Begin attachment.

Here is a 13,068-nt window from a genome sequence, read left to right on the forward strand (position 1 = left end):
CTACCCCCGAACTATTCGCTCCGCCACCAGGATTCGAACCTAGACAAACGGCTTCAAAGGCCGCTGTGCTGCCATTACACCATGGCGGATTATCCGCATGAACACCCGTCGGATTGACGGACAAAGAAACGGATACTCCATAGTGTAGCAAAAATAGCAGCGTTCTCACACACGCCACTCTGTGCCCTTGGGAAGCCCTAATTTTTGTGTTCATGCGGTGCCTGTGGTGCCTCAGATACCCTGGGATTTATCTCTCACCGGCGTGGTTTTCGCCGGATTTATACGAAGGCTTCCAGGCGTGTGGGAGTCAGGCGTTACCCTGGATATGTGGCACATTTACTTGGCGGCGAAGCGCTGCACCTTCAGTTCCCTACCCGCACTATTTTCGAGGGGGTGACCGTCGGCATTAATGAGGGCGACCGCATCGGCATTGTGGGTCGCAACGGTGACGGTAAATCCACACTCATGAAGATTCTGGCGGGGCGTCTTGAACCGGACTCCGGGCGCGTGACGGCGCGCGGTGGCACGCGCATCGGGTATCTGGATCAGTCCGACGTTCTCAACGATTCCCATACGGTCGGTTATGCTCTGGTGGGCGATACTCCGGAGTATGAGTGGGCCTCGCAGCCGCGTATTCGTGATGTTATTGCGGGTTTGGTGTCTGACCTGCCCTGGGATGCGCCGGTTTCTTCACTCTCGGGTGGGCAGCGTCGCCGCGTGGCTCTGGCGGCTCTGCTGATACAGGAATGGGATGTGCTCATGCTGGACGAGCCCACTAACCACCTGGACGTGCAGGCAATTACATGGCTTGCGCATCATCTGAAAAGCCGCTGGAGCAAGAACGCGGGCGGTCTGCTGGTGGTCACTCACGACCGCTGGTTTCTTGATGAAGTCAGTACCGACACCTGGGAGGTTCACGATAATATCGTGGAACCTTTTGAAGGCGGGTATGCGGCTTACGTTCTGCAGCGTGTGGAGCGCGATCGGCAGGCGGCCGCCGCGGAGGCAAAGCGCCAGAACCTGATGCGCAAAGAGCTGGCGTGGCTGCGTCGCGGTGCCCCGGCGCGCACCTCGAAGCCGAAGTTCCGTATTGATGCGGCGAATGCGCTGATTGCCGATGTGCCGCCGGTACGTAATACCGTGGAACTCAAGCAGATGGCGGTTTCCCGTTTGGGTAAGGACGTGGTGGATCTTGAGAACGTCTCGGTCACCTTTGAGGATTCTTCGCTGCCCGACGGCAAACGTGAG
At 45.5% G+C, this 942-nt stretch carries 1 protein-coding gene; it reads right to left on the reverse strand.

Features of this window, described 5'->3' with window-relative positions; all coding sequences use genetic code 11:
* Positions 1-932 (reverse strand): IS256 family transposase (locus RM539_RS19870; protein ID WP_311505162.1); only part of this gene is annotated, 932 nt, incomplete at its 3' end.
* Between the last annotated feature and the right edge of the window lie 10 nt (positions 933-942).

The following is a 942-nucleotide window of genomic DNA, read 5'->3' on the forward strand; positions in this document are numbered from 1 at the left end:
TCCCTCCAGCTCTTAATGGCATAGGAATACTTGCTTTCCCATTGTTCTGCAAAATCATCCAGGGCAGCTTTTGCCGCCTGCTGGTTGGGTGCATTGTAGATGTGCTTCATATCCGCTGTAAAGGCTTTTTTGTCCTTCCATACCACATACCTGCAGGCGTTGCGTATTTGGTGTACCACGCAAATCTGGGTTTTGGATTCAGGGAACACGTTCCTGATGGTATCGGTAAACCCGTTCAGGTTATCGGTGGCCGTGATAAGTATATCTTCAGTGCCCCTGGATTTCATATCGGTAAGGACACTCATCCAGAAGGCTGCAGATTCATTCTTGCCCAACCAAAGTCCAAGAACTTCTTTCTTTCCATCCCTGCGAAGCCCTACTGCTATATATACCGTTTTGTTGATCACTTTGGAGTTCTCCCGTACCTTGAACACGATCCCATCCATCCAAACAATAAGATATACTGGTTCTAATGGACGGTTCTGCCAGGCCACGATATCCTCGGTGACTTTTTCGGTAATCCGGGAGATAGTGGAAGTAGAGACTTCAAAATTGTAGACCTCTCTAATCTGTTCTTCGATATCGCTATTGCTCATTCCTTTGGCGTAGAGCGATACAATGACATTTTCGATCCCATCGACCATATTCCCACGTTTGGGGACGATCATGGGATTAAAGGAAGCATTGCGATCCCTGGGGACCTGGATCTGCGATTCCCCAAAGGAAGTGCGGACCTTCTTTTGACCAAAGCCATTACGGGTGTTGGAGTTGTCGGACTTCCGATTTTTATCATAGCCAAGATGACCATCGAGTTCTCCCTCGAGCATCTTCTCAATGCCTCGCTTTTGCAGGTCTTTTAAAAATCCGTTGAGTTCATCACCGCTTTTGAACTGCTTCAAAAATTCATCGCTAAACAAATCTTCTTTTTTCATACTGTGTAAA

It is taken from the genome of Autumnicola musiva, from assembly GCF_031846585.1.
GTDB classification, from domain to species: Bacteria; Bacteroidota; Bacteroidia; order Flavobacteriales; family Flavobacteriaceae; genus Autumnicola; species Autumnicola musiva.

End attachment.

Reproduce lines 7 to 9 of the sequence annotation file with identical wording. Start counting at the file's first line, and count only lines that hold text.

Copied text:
The following is a 942-nucleotide window of genomic DNA, read 5'->3' on the forward strand; positions in this document are numbered from 1 at the left end:
TCCCTCCAGCTCTTAATGGCATAGGAATACTTGCTTTCCCATTGTTCTGCAAAATCATCCAGGGCAGCTTTTGCCGCCTGCTGGTTGGGTGCATTGTAGATGTGCTTCATATCCGCTGTAAAGGCTTTTTTGTCCTTCCATACCACATACCTGCAGGCGTTGCGTATTTGGTGTACCACGCAAATCTGGGTTTTGGATTCAGGGAACACGTTCCTGATGGTATCGGTAAACCCGTTCAGGTTATCGGTGGCCGTGATAAGTATATCTTCAGTGCCCCTGGATTTCATATCGGTAAGGACACTCATCCAGAAGGCTGCAGATTCATTCTTGCCCAACCAAAGTCCAAGAACTTCTTTCTTTCCATCCCTGCGAAGCCCTACTGCTATATATACCGTTTTGTTGATCACTTTGGAGTTCTCCCGTACCTTGAACACGATCCCATCCATCCAAACAATAAGATATACTGGTTCTAATGGACGGTTCTGCCAGGCCACGATATCCTCGGTGACTTTTTCGGTAATCCGGGAGATAGTGGAAGTAGAGACTTCAAAATTGTAGACCTCTCTAATCTGTTCTTCGATATCGCTATTGCTCATTCCTTTGGCGTAGAGCGATACAATGACATTTTCGATCCCATCGACCATATTCCCACGTTTGGGGACGATCATGGGATTAAAGGAAGCATTGCGATCCCTGGGGACCTGGATCTGCGATTCCCCAAAGGAAGTGCGGACCTTCTTTTGACCAAAGCCATTACGGGTGTTGGAGTTGTCGGACTTCCGATTTTTATCATAGCCAAGATGACCATCGAGTTCTCCCTCGAGCATCTTCTCAATGCCTCGCTTTTGCAGGTCTTTTAAAAATCCGTTGAGTTCATCACCGCTTTTGAACTGCTTCAAAAATTCATCGCTAAACAAATCTTCTTTTTTCATACTGTGTAAA

It is taken from the genome of Autumnicola musiva, from assembly GCF_031846585.1.